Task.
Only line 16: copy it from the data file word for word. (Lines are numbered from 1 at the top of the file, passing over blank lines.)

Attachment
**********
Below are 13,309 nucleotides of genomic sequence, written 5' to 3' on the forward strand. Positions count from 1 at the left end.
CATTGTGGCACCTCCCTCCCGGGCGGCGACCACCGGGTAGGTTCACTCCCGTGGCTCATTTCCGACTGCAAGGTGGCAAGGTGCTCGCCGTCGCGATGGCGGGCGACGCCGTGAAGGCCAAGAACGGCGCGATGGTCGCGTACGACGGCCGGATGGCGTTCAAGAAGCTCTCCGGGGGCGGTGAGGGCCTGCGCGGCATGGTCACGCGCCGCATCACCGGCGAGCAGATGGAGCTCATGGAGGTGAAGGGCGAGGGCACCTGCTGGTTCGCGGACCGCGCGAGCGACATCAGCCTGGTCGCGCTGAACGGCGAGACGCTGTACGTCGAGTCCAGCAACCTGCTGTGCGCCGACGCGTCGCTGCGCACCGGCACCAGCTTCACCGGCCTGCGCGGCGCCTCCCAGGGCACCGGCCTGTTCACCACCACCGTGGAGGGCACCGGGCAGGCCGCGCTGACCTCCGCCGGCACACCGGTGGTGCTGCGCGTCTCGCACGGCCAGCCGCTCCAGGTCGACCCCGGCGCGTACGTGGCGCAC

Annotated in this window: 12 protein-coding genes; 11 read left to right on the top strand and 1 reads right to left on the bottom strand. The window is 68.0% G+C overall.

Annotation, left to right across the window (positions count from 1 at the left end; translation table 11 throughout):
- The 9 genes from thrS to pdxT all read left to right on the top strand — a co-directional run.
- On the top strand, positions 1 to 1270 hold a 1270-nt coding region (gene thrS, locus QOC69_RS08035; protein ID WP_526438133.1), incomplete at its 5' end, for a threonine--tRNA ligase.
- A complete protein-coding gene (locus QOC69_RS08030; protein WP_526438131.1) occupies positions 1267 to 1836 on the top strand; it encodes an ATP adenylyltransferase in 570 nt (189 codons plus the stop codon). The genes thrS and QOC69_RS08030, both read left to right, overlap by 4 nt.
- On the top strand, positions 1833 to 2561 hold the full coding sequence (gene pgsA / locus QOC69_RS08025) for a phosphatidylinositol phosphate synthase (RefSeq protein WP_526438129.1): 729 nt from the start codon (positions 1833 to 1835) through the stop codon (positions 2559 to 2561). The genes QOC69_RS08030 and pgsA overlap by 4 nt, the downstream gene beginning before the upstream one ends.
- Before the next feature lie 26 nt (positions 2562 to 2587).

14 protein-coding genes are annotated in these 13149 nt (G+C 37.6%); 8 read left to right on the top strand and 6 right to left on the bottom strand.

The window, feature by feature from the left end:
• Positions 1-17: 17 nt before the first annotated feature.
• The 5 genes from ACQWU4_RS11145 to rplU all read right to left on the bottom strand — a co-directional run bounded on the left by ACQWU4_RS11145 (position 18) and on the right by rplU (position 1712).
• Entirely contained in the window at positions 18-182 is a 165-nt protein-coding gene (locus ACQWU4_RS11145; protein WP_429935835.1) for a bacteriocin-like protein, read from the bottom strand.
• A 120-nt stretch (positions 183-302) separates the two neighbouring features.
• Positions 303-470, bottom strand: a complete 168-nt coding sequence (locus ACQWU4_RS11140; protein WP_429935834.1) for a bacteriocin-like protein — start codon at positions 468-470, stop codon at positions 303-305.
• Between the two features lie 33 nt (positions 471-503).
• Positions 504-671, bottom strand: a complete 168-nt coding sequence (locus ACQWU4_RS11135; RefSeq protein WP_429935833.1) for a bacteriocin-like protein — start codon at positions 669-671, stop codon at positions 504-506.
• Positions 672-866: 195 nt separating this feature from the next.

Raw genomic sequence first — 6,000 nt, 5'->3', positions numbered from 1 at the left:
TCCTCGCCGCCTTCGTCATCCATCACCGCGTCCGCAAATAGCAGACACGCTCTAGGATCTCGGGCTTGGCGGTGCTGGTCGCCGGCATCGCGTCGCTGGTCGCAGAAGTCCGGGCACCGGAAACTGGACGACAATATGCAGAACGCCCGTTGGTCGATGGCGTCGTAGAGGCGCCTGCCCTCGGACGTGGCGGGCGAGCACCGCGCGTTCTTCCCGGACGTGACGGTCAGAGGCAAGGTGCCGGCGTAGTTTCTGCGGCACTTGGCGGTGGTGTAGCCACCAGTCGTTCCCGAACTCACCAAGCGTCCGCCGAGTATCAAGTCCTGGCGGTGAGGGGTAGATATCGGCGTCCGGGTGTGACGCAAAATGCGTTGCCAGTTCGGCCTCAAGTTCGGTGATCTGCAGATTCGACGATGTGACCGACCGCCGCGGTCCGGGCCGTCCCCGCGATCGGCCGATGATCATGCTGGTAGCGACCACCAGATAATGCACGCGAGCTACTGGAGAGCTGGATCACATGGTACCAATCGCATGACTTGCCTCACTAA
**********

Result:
• Positions 303-470, bottom strand: a complete 168-nt coding sequence (locus ACQWU4_RS11140; protein WP_429935834.1) for a bacteriocin-like protein — start codon at positions 468-470, stop codon at positions 303-305.